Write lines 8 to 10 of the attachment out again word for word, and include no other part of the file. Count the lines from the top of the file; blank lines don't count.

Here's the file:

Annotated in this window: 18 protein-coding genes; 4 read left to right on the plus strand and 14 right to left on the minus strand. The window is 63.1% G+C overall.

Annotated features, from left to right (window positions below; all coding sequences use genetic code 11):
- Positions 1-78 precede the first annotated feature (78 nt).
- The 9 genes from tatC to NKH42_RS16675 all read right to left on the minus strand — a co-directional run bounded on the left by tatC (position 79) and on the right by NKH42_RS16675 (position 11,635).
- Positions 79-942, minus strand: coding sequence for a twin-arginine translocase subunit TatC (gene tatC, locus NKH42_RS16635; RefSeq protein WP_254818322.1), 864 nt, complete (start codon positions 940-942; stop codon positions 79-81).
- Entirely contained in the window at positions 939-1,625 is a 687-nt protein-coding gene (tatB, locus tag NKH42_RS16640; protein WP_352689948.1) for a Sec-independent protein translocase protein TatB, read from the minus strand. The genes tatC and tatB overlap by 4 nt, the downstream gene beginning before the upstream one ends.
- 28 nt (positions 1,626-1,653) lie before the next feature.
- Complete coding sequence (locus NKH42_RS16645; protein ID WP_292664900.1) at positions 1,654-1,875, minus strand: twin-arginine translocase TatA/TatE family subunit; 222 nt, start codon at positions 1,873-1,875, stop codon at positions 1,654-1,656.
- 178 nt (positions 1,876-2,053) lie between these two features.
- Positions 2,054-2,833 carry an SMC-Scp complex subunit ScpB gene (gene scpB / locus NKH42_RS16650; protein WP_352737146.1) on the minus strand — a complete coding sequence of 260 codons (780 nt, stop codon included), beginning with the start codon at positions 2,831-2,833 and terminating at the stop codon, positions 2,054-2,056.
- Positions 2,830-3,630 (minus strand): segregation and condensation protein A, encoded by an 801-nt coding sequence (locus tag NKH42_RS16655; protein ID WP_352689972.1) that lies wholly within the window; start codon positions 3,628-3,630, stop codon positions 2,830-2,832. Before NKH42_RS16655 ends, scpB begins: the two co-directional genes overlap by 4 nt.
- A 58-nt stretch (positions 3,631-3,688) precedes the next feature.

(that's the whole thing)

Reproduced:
- Complete coding sequence (locus NKH42_RS16645; protein ID WP_292664900.1) at positions 1,654-1,875, minus strand: twin-arginine translocase TatA/TatE family subunit; 222 nt, start codon at positions 1,873-1,875, stop codon at positions 1,654-1,656.
- 178 nt (positions 1,876-2,053) lie between these two features.
- Positions 2,054-2,833 carry an SMC-Scp complex subunit ScpB gene (gene scpB / locus NKH42_RS16650; protein WP_352737146.1) on the minus strand — a complete coding sequence of 260 codons (780 nt, stop codon included), beginning with the start codon at positions 2,831-2,833 and terminating at the stop codon, positions 2,054-2,056.